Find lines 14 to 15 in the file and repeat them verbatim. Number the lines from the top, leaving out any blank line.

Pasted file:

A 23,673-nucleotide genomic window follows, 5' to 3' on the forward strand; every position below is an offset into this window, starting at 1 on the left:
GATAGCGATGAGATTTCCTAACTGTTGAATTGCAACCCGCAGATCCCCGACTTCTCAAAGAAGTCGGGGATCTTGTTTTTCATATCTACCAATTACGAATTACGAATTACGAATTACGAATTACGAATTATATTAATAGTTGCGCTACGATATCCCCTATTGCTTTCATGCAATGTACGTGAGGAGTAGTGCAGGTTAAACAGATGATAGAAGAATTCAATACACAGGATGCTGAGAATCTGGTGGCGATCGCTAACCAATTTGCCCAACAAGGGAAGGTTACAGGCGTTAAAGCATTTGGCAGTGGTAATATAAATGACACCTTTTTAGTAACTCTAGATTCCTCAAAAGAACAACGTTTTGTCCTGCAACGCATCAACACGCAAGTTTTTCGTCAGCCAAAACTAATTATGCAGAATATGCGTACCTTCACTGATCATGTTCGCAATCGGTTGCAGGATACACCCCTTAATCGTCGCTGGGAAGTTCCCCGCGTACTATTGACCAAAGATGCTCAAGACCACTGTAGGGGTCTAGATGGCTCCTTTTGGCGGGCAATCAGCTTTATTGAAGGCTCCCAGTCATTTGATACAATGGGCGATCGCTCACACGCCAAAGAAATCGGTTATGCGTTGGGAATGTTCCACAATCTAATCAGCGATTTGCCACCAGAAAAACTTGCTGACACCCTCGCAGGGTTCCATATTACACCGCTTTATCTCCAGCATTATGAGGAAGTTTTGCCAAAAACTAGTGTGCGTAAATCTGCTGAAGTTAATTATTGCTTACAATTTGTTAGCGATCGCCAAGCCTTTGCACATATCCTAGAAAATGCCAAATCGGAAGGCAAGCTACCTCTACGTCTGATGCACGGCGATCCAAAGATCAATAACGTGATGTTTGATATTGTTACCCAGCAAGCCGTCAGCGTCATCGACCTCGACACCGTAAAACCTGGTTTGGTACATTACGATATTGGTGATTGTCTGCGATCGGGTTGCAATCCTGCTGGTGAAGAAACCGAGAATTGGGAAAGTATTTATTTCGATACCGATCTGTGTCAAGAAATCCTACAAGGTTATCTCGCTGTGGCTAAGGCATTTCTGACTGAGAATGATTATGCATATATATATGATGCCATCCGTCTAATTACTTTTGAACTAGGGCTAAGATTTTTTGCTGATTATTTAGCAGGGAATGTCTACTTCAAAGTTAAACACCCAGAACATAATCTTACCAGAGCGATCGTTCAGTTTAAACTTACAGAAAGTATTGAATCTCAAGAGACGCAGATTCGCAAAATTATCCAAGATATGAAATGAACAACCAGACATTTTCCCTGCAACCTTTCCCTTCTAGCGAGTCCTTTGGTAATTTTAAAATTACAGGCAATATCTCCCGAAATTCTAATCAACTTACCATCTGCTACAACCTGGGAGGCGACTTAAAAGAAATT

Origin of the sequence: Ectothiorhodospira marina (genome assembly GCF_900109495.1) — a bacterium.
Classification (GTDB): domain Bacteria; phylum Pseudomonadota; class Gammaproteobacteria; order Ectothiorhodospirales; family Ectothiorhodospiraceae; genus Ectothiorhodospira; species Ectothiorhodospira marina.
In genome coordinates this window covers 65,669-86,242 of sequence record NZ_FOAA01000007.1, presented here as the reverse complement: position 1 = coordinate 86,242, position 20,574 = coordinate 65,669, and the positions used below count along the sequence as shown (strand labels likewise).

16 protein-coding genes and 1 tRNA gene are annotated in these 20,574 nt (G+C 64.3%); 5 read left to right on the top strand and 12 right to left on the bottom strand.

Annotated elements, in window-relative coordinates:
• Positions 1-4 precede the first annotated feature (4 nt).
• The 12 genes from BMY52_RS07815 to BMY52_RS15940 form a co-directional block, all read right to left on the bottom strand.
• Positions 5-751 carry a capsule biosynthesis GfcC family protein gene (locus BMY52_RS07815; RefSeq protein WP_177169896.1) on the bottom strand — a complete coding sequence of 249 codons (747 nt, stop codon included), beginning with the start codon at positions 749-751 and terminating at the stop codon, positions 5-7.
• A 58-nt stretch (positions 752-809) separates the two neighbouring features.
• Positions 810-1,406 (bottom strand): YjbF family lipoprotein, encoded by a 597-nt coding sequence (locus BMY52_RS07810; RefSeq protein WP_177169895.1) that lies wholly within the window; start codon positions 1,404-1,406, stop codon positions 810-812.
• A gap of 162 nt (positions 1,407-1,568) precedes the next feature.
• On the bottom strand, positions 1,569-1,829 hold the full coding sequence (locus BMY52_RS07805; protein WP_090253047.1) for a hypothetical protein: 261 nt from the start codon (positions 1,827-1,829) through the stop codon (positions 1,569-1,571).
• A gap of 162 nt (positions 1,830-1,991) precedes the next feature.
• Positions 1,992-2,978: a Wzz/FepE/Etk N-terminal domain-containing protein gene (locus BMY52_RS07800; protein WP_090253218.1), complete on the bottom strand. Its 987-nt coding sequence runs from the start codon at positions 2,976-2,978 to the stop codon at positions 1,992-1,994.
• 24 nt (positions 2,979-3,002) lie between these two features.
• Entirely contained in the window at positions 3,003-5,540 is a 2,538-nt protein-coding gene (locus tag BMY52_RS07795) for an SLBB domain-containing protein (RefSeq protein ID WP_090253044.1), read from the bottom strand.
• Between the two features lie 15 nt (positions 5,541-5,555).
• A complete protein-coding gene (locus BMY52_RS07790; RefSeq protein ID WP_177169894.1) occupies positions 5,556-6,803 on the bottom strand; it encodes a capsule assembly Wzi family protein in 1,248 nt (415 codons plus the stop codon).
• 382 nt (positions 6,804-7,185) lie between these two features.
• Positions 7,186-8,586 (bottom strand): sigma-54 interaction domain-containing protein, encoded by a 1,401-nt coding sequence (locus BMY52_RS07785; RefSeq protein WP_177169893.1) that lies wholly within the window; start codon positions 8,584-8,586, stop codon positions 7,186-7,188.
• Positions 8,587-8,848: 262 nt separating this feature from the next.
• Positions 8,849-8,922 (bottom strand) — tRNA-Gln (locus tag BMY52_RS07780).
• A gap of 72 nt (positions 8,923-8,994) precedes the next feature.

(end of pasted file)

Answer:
• On the bottom strand, positions 1,569-1,829 hold the full coding sequence (locus BMY52_RS07805; protein WP_090253047.1) for a hypothetical protein: 261 nt from the start codon (positions 1,827-1,829) through the stop codon (positions 1,569-1,571).
• A gap of 162 nt (positions 1,830-1,991) precedes the next feature.